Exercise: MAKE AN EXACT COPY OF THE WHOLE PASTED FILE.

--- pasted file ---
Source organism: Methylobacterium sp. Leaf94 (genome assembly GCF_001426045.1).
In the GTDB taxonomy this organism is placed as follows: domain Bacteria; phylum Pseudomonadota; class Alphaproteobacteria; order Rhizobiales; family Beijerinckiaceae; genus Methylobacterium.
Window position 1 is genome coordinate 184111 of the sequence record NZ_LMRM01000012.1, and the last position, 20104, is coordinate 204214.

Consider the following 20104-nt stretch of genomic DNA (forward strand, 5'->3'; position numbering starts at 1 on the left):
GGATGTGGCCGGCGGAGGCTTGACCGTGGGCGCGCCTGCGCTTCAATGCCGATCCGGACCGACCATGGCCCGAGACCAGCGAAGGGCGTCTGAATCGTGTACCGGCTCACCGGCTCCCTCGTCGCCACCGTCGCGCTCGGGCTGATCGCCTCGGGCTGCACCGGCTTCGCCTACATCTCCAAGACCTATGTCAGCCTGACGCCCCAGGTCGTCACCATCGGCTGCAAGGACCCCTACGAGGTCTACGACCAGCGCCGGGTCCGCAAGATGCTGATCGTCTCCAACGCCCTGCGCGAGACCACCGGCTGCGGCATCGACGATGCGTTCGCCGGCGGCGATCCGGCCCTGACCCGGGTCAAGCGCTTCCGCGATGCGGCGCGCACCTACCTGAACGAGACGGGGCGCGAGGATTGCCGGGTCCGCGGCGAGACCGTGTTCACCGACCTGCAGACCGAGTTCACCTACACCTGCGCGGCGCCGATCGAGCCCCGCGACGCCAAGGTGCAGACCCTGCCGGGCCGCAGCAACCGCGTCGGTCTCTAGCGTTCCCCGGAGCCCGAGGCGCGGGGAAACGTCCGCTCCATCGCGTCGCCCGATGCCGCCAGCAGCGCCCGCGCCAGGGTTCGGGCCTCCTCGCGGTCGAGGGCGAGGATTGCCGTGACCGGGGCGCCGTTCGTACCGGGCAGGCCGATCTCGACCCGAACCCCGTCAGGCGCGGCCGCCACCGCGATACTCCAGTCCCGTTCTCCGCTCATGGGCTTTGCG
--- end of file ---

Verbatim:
Source organism: Methylobacterium sp. Leaf94 (genome assembly GCF_001426045.1).
In the GTDB taxonomy this organism is placed as follows: domain Bacteria; phylum Pseudomonadota; class Alphaproteobacteria; order Rhizobiales; family Beijerinckiaceae; genus Methylobacterium.
Window position 1 is genome coordinate 184111 of the sequence record NZ_LMRM01000012.1, and the last position, 20104, is coordinate 204214.

Consider the following 20104-nt stretch of genomic DNA (forward strand, 5'->3'; position numbering starts at 1 on the left):
GGATGTGGCCGGCGGAGGCTTGACCGTGGGCGCGCCTGCGCTTCAATGCCGATCCGGACCGACCATGGCCCGAGACCAGCGAAGGGCGTCTGAATCGTGTACCGGCTCACCGGCTCCCTCGTCGCCACCGTCGCGCTCGGGCTGATCGCCTCGGGCTGCACCGGCTTCGCCTACATCTCCAAGACCTATGTCAGCCTGACGCCCCAGGTCGTCACCATCGGCTGCAAGGACCCCTACGAGGTCTACGACCAGCGCCGGGTCCGCAAGATGCTGATCGTCTCCAACGCCCTGCGCGAGACCACCGGCTGCGGCATCGACGATGCGTTCGCCGGCGGCGATCCGGCCCTGACCCGGGTCAAGCGCTTCCGCGATGCGGCGCGCACCTACCTGAACGAGACGGGGCGCGAGGATTGCCGGGTCCGCGGCGAGACCGTGTTCACCGACCTGCAGACCGAGTTCACCTACACCTGCGCGGCGCCGATCGAGCCCCGCGACGCCAAGGTGCAGACCCTGCCGGGCCGCAGCAACCGCGTCGGTCTCTAGCGTTCCCCGGAGCCCGAGGCGCGGGGAAACGTCCGCTCCATCGCGTCGCCCGATGCCGCCAGCAGCGCCCGCGCCAGGGTTCGGGCCTCCTCGCGGTCGAGGGCGAGGATTGCCGTGACCGGGGCGCCGTTCGTACCGGGCAGGCCGATCTCGACCCGAACCCCGTCAGGCGCGGCCGCCACCGCGATACTCCAGTCCCGTTCTCCGCTCATGGGCTTTGCG